Most of us need to eat more fibre and have fewer added sugars in our diet. Eating plenty of fibre is associated with a lower risk of heart disease, stroke, type 2 diabetes and bowel cancer.
Government guidelines say our dietary fibre intake should increase to 30g a day, as part of a healthy balanced diet. As most adults are only eating an average of about 20g day, we need to find ways of increasing our intake.
Children don't need as much fibre in their diet as older teenagers and adults, but they still need more than they get currently:
- 2 to 5 year-olds: need about 15g of fibre a day
- 5 to 11 year-olds: need about 20g
- 11 to 16 year-olds: need about 25g
On average, children aged 11 to 18 are getting 16g a day. Encouraging them to eat plenty of fruit and vegetables and starchy foods (choosing wholegrain versions and potatoes with the skins on where possible) can help to ensure they are eating enough fibre.
Why do we need fibre in our diet?
Choosing foods with fibre also makes us feel fuller, while a diet rich in fibre can help digestion and prevent constipation.
Tips to increase your fibre intake
It's important to get fibre from a variety of sources, as eating too much of one type of food may not provide you with a healthy balanced diet.
To increase your fibre intake you could:
- Choose a higher-fibre breakfast cereal such as plain wholewheat biscuits (like Weetabix) or plain shredded whole grain (like Shredded wheat), or porridge as oats are also a good source of fibre.
- Go for wholemeal or granary breads, or higher fibre white bread, and choose wholegrains like wholewheat pasta, bulgur wheat or brown rice.
- Go for potatoes with their skins on, such as a baked potato or boiled new potatoes. Find out more about starchy foods and carbohydrates.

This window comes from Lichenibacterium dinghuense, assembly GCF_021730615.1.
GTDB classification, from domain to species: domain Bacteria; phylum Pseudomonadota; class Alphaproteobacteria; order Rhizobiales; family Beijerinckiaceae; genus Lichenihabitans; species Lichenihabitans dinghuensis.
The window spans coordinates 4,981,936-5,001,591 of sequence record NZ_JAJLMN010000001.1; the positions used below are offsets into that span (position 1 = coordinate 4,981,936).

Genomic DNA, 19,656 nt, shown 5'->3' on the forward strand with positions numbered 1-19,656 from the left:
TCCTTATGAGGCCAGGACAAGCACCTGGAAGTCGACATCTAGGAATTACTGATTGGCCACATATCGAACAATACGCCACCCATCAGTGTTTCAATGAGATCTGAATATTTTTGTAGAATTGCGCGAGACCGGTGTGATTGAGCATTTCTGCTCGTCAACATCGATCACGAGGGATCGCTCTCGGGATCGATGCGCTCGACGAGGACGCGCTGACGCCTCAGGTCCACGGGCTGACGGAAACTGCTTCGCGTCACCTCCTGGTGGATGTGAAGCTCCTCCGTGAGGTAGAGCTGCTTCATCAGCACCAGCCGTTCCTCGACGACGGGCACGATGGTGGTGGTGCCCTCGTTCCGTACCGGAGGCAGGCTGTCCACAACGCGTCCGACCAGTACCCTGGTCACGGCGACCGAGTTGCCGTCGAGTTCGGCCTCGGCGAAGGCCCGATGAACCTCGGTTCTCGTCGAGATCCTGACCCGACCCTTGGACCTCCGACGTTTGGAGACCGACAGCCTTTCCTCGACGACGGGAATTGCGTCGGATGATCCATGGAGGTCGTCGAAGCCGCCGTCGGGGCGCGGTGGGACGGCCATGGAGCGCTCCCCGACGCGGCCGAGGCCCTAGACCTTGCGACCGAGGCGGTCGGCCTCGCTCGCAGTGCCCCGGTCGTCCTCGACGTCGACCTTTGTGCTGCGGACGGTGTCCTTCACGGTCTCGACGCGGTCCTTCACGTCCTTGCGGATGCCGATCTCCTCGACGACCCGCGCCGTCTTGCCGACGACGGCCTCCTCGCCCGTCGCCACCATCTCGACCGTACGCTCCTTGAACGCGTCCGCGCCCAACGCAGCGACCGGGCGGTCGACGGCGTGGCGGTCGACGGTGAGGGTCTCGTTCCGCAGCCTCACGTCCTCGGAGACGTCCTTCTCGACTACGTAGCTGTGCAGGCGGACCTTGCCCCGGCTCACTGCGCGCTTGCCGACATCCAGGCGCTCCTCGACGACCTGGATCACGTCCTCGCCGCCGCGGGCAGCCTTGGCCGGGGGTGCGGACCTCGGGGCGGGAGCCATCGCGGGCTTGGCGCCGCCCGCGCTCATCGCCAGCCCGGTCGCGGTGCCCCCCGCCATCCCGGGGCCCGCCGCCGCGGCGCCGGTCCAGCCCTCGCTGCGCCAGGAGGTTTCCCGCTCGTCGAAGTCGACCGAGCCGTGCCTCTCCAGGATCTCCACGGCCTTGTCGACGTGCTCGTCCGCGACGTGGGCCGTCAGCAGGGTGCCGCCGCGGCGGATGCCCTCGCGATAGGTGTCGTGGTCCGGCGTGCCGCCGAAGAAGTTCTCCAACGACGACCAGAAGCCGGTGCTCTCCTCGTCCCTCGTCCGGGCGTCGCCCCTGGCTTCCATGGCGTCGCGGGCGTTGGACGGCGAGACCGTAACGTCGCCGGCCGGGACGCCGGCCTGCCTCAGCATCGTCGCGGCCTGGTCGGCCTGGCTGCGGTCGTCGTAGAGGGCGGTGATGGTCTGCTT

- Add pulses like beans, lentils or chickpeas to stews, curries and salads.
- Include plenty of vegetables with meals, either as a side dish or added to sauces, stews or curries. Find out more about how to get your 5 A Day.
- Have some fresh or dried fruit, or fruit canned in natural juice for dessert. Because dried fruit is sticky, it can increase the risk of tooth decay, so it's better if it is only eaten as part of a meal, rather than as a between-meal snack.
- For snacks, try fresh fruit, vegetable sticks, rye crackers, oatcakes and unsalted nuts or seeds.
Fibre in your daily diet
Listed below is the fibre content of some example meals.
Fibre at breakfast
Two thick slices of wholemeal toasted bread (6.6g of fibre) topped with one sliced banana (1.4g) and a small glass (150ml) of fruit juice (1.2g) will give you around 9.2g of fibre.
Fibre at lunch
A baked jacket potato with the skin on (4.7g) with around half a can (about a 200g portion) of reduced-sugar and reduced-salt baked beans in tomato sauce (9.8g) followed by an apple (1.2g) will give you around 15.7g of fibre.
Fibre at dinner
Mixed vegetable tomato-based curry cooked with onion and spices (6.6g) with boiled wholegrain rice (2.7g) followed by a lower fat fruit yoghurt (0.4g) will give you around 9.7g of fibre. Bear in mind that fruit yoghurts can sometimes be high in added sugars, so check the label and try to choose lower-sugar versions.
Fibre as a snack
A small handful of nuts (30g), such as almonds, can have around 3.8g of fibre. Make sure you choose unsalted nuts without added sugars.
Total: Around 38g of fibre
Fibre on food labels
The above example is only an illustration, as the amount of fibre in any food can depend on how it is made or prepared and on how much of it you eat. Most pre-packaged foods have a nutrition label on the side or back of the packaging, which can include a guide about how much dietary fibre the food contains.
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